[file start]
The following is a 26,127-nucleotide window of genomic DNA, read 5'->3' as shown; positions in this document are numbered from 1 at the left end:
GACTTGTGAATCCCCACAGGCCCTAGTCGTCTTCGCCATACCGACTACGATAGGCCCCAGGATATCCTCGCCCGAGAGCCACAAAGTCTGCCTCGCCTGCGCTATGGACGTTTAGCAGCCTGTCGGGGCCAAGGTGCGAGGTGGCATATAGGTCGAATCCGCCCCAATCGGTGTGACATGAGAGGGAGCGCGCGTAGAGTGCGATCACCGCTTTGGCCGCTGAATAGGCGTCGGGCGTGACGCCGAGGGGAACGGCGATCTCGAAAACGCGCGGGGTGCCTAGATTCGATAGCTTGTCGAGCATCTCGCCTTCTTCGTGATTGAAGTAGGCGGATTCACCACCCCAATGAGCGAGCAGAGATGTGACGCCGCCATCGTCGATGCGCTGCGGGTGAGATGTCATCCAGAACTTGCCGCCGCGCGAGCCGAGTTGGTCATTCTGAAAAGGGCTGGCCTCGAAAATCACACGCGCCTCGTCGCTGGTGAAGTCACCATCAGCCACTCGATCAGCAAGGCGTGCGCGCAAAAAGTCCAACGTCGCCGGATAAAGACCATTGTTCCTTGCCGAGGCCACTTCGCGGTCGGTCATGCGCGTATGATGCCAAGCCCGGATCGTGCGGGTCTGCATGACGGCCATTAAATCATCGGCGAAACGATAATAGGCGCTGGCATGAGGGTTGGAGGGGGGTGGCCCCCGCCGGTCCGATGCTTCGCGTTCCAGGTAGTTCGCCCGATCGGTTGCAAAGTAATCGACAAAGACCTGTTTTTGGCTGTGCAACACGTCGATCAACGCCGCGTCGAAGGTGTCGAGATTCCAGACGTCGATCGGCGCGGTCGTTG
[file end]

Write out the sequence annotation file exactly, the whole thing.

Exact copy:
The following is a 26,127-nucleotide window of genomic DNA, read 5'->3' as shown; positions in this document are numbered from 1 at the left end:
GACTTGTGAATCCCCACAGGCCCTAGTCGTCTTCGCCATACCGACTACGATAGGCCCCAGGATATCCTCGCCCGAGAGCCACAAAGTCTGCCTCGCCTGCGCTATGGACGTTTAGCAGCCTGTCGGGGCCAAGGTGCGAGGTGGCATATAGGTCGAATCCGCCCCAATCGGTGTGACATGAGAGGGAGCGCGCGTAGAGTGCGATCACCGCTTTGGCCGCTGAATAGGCGTCGGGCGTGACGCCGAGGGGAACGGCGATCTCGAAAACGCGCGGGGTGCCTAGATTCGATAGCTTGTCGAGCATCTCGCCTTCTTCGTGATTGAAGTAGGCGGATTCACCACCCCAATGAGCGAGCAGAGATGTGACGCCGCCATCGTCGATGCGCTGCGGGTGAGATGTCATCCAGAACTTGCCGCCGCGCGAGCCGAGTTGGTCATTCTGAAAAGGGCTGGCCTCGAAAATCACACGCGCCTCGTCGCTGGTGAAGTCACCATCAGCCACTCGATCAGCAAGGCGTGCGCGCAAAAAGTCCAACGTCGCCGGATAAAGACCATTGTTCCTTGCCGAGGCCACTTCGCGGTCGGTCATGCGCGTATGATGCCAAGCCCGGATCGTGCGGGTCTGCATGACGGCCATTAAATCATCGGCGAAACGATAATAGGCGCTGGCATGAGGGTTGGAGGGGGGTGGCCCCCGCCGGTCCGATGCTTCGCGTTCCAGGTAGTTCGCCCGATCGGTTGCAAAGTAATCGACAAAGACCTGTTTTTGGCTGTGCAACACGTCGATCAACGCCGCGTCGAAGGTGTCGAGATTCCAGACGTCGATCGGCGCGGTCGTTG